Enrichment: Poisoning was not uncommon in the days of Hamlet.  Why might people be anxious to poison a monarch?  When someone kills another person the police call it homicide.  What is the term used to describe the act of killing one's own brother?


King Lear
King Lear of Britain

  1. Who were King Lear's three daughters?
  2. How did King Lear intend to divide up his kingdom?
  3. Why did Cordelia experience difficulty professing her love for her father?
  4. How did King Lear react?
  5. Who was the only person to speak in Cordelia's defence?
  6. Why was the Duke of Burgundy now reluctant to marry Cordelia?
  7. Describe what happened to King Lear when he went to spend time with Goneril and Regan.
  8. Why did Cordelia return to Britain with the Marshal of France?
  9. How did Goneril and Regan prove that they were callous and uncaring?
  10. Describe the fate of Cordelia and her father, King Lear.
Vocabulary: barbaric, pagan, grandeur, sap, renounce, vain, whims, fanfare, vermilion, serpents, sceptre effusive, flatter, reticent, heave, impulsive, banish, cowed, impetuous, folly, dignity, dowry, profess, haughtily, sneered, irritable, neglect, imperiously, insolent, robust, apprehensively, jester, mockingly, revile, dejected, heath, cowering, martyrdom, contemptible, bedraggled, lunatics, archers, lucid, chastened, callous, fickle

Enrichment: Do you think King Lear was responsible for the death of his daughters?  Explain.

Pretend that you have been hired to provide counselling for King Lear.  How would you approach your new job?  Discuss with your classmates.


Murder at Dunsinane

  1. Describe the opening scene.
  2. What prophecies did the three witches make concerning MacBeth?
  3. Give a brief summary of Lady MacBeth's character.
  4. Outline Lady MacBeth's plan to assassinate King Duncan.
  5. Why was MacBeth crowned king after the death of King Duncan?
  6. Why does MacBeth refuse to sit in his own chair at the banquet?
  7. What warning do the witches offer to MacBeth during his second visit to them?
  8. What action did MacBeth take when he was told that MacDuff had fled to England?
  9. What evidence is there that the new queen, Lady MacBeth, has gone mad?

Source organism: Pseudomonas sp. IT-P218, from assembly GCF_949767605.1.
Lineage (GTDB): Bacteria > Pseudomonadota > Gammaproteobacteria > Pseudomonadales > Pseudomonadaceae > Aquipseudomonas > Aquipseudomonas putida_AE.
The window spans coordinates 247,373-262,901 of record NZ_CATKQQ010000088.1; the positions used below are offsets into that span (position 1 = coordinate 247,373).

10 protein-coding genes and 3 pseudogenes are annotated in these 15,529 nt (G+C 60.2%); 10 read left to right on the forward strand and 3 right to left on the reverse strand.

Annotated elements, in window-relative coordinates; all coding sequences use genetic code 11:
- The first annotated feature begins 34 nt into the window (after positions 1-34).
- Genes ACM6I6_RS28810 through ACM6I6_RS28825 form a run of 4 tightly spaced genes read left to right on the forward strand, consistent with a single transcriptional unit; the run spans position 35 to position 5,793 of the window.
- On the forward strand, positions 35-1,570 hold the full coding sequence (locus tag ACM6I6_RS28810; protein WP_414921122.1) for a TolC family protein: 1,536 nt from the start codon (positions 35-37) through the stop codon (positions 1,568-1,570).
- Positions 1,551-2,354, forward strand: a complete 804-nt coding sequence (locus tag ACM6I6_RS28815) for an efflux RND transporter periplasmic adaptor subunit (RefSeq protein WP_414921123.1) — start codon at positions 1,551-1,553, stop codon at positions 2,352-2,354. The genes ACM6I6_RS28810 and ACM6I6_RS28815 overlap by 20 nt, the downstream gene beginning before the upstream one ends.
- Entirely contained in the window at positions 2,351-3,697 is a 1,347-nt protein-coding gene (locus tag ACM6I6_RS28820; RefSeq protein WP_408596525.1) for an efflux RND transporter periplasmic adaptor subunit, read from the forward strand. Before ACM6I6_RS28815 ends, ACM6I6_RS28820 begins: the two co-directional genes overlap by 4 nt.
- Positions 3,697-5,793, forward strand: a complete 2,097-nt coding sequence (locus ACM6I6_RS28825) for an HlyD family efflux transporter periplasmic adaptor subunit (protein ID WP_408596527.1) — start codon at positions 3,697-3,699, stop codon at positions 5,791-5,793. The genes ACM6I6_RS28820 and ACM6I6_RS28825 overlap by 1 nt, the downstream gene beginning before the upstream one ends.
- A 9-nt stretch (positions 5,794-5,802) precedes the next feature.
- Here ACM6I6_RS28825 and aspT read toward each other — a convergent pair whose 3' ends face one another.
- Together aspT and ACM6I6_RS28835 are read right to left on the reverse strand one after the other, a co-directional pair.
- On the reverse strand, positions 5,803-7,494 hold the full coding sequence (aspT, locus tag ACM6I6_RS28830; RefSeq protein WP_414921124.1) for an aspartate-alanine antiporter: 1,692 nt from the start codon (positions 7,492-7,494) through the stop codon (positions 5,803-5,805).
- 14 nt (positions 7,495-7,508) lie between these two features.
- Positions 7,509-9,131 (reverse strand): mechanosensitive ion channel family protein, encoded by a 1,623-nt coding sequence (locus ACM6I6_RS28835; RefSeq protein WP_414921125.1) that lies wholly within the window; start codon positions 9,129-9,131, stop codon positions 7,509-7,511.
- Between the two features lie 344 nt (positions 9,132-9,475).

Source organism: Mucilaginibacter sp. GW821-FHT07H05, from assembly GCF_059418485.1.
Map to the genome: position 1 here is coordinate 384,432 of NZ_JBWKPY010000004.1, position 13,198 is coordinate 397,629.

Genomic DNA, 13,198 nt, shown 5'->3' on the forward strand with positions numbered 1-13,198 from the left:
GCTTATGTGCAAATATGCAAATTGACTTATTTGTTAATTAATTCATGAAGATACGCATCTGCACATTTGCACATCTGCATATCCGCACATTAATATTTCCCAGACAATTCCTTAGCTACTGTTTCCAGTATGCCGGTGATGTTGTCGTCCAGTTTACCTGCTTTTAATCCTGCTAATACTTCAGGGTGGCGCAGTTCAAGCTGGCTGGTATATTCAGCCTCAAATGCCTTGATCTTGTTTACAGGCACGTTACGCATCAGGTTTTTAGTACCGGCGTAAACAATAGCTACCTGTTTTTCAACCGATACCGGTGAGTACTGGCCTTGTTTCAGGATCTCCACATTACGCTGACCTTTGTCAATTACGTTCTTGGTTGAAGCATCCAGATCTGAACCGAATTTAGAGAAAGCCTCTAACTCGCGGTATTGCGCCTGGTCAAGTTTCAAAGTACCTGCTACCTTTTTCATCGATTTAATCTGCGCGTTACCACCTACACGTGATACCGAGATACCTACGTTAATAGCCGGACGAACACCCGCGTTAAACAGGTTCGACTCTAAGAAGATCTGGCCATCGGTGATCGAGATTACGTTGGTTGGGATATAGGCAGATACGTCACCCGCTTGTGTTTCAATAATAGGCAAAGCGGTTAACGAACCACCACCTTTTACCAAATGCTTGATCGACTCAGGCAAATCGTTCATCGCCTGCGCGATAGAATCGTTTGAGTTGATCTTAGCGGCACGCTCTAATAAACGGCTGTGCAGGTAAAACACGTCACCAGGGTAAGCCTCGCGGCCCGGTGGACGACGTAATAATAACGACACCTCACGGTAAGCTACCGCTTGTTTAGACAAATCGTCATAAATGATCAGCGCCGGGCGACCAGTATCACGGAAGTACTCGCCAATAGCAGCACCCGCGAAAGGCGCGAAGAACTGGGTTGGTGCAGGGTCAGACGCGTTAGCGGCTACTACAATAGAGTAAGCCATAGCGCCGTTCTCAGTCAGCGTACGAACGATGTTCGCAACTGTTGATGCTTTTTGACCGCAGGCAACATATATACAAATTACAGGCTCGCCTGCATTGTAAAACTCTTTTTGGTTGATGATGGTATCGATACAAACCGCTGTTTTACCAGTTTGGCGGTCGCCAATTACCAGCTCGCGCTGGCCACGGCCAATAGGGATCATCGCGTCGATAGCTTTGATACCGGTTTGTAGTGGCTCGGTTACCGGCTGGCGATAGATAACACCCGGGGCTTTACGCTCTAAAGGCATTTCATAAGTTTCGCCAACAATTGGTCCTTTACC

10. Explain how two of the prophecies in question seven come true.
Vocabulary: scudding, moor, fate, rapt, betray, ambitious, ruthless, tranquillity, insatiable, scruples, hideous, dagger, stealthily, paralysed, porter, fuddled, distraught, consternation, glib, prophecy, assassins, waylaid, scuffle, banquet, incoherently, lapse, cauldron, entrails, hemlock, conjure, sow, defiantly, hags, assuage, ally, siege, cursed, surge, festering.

Enrichment: Assume the roles of one of the characters and allow your classmates to interview you.

Write a newspaper article about King Duncan's murder and make sure to mention who some of the suspect are.

Memorize a few lines from the actual


The Tempest
The Enchanted Island

  1. Who were the original inhabitants of the enchanted island?
  2. Explain the fate of Ariel.
  3. Who was in the "carcass of a boat" that washed up on shore?
  4. Who was Antonio?
  5. Who was Gonzales and how had he helped Prospero?
  6. What were Prospero's favourite books?
  7. Why did Ariel become so devoted to Prospero?
  8. What opportunity arose twelve years later that enabled Prospero to take revenge?
  9. How did Prospero react when Ariel asked to be set free?
  10. What happened when Ferdinand and Miranda first met?
  11. Why did this please Prospero?
  12. Why did Prospero imprison Ferdinand?
  13. Why is Stephano initially convinced that Caliban is a monster?
  14. What sinister plot begins to unfold at Caliban's urging?
  15. How does Ariel torture Alonso by playing with his conscience?
  16. What happened to Stephano and his followers?
  17. What conditions does Prospero set for his enemies, Alonso and Antonio, if they are to be treated in a conciliatory fashion?
  18. What does Prospero mean when he informs Alonso that he has lost his daughter?
  19. What did Prospero plan to substitute for magic when he returned to his kingdom?
Vocabulary: enchanted, fertile, filberts, nimble, drowsy, ebb, embody, cleft, snare, carcass, neglect, adrift, barbarous, grovel, turmoil, lee, infuriated, remedy, prow, hatches, trance, reconciliation, sternly, buoyed, penance, peerless, adders, swig, celestial, caper, depraved, sorcerer, vulture, hovered desolate, pageant, briars, gaudy, garish, ermine, chastened, rapier, mirage

Enrichment: Discuss whether or not Prospero's preference for reconciliation over revenge was a sign of weakness or wisdom.

Why are so many people enthralled with the idea of living on an island?  Discuss the advantages and disadvantages of living on a remote island.  Conduct a debate with some of your classmates.

Summarize the play in a brief poem or song.


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Copyright 2001

Created by: Brian Thornton, Capo Creations, Box 1411, Haileybury, Ontario, CANADA POJ 1KO

Not to be used or copied in any manner without specific written consent of the publisher All Rights Reserved